Minnesota and Wisconsin currently enjoy low unemployment rates relative to the rest of the nation. In addition, both states enjoyed an above average decline in unemployment rates since the beginning of the Great Recession. However, this does not mean that the economies of these states have performed equally well. Minnesota achieved its low unemployment rate by matching its robust labor force growth with an even more robust increase in the number of jobs. Wisconsin, meanwhile, had both labor force and job growth well below the national average. In short, the similar unemployment rates in the two states conceal distinctly different economic trajectories.
The unemployment rate is a function of two numbers. The first is the number of unemployed people. The second is the labor force, which equals the number of people who are working plus those who are seeking work. The ratio of the first number—the number of unemployed—to the second—the total labor force—is the unemployment rate. In order to be considered “unemployed,” a person must be part of the labor force (i.e., seeking a job). When a person stops seeking a job, that person is no longer counted as unemployed or as a member of the labor force.
Not every reduction in the unemployment rate is achieved in the same way—and not all such reductions are necessarily positive. Take, for example, an economy with a labor force of 100, ten of whom are unemployed, for an unemployment rate of ten percent. If one of these workers finds a job, the unemployment rate drops to 9.0 percent, which all would agree is a good thing. On the other hand, let’s say that a worker gets discouraged in leaves the labor force. Because s/he is no longer in the labor force, s/he is no longer counted as unemployed. Hence, the number of unemployed and the total labor force shrink by one. The resulting unemployment rate is thus 9 divided by 99 or 9.1 percent.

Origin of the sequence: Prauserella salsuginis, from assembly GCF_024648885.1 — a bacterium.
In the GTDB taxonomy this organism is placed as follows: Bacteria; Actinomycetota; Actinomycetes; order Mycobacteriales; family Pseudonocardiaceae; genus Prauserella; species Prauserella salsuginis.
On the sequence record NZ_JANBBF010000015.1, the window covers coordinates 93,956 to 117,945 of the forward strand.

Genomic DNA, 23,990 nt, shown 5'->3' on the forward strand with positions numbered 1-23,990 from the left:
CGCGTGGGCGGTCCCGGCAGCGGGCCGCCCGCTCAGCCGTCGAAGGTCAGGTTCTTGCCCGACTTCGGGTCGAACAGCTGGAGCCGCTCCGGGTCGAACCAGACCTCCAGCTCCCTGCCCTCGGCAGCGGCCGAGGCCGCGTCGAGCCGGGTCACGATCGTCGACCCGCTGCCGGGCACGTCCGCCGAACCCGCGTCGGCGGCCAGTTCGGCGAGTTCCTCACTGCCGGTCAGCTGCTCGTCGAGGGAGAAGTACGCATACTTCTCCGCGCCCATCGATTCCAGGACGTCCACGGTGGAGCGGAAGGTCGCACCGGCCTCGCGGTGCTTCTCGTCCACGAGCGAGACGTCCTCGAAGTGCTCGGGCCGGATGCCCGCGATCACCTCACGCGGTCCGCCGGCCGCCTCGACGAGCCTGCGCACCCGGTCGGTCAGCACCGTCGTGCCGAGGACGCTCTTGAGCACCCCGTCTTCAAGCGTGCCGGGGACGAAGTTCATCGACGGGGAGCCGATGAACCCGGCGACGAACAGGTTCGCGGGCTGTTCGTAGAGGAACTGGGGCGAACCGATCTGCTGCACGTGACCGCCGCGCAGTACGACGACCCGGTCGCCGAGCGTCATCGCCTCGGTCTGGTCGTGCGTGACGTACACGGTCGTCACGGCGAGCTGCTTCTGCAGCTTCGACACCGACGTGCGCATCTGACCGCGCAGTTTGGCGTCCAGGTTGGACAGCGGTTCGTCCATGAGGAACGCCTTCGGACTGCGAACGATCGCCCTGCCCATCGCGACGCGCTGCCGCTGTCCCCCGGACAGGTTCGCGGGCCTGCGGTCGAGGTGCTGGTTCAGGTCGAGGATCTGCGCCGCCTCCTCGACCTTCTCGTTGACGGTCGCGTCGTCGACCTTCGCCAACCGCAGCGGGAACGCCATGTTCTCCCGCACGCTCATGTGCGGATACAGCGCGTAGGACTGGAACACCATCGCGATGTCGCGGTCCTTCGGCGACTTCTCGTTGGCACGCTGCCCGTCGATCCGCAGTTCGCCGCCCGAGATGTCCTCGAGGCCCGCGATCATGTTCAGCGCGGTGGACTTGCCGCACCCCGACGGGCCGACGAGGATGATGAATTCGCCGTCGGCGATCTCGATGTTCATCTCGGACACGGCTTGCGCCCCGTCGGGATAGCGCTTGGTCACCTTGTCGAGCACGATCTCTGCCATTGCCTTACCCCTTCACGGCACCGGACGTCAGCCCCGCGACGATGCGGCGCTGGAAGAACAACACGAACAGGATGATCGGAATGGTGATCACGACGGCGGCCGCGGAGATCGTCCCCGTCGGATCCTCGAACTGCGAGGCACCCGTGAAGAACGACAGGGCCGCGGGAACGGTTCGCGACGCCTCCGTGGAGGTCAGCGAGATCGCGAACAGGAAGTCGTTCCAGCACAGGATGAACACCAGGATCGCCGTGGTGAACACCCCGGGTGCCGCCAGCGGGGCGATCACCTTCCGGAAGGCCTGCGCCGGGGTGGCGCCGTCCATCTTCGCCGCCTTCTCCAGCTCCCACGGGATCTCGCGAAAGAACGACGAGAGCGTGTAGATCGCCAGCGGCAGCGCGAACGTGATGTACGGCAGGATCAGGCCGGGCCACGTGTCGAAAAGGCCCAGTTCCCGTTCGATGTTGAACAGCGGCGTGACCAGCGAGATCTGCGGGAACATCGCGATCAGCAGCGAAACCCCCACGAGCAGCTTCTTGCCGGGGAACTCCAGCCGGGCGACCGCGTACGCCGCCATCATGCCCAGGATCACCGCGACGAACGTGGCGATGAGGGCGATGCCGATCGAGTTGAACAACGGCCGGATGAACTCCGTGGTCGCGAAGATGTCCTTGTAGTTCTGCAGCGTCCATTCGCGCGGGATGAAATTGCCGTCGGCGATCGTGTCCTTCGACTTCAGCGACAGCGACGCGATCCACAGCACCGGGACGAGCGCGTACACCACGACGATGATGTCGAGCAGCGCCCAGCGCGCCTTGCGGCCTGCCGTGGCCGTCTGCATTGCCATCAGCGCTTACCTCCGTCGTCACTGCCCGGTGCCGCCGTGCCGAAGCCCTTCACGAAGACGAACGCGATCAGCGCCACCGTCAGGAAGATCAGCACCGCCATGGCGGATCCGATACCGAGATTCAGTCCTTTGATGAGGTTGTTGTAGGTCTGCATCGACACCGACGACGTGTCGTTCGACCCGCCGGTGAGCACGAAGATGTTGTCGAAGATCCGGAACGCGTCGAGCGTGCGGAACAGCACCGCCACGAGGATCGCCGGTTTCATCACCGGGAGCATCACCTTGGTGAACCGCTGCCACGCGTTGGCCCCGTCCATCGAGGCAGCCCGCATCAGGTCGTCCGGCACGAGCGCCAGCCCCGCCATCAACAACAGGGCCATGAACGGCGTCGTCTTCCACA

In both of the above scenarios, the decline in the unemployment rate is approximately the same. The economic impacts, however, are distinctly different. In the first scenario, the rate was lowered by increasing the number of people who have a job. In the second scenario, a nearly equal reduction in the unemployment rate was not achieved through job creation, but by a discouraged worker simply giving up and dropping out of the labor force. The point of this illustration is to demonstrate that not all unemployment rates—or changes in the unemployment rate—are created equal. A dramatic reduction in the unemployment rate could indicate dramatic job growth; on the other hand, it could also indicate a low rate of job growth accompanied by an even lower rate of growth in the labor force.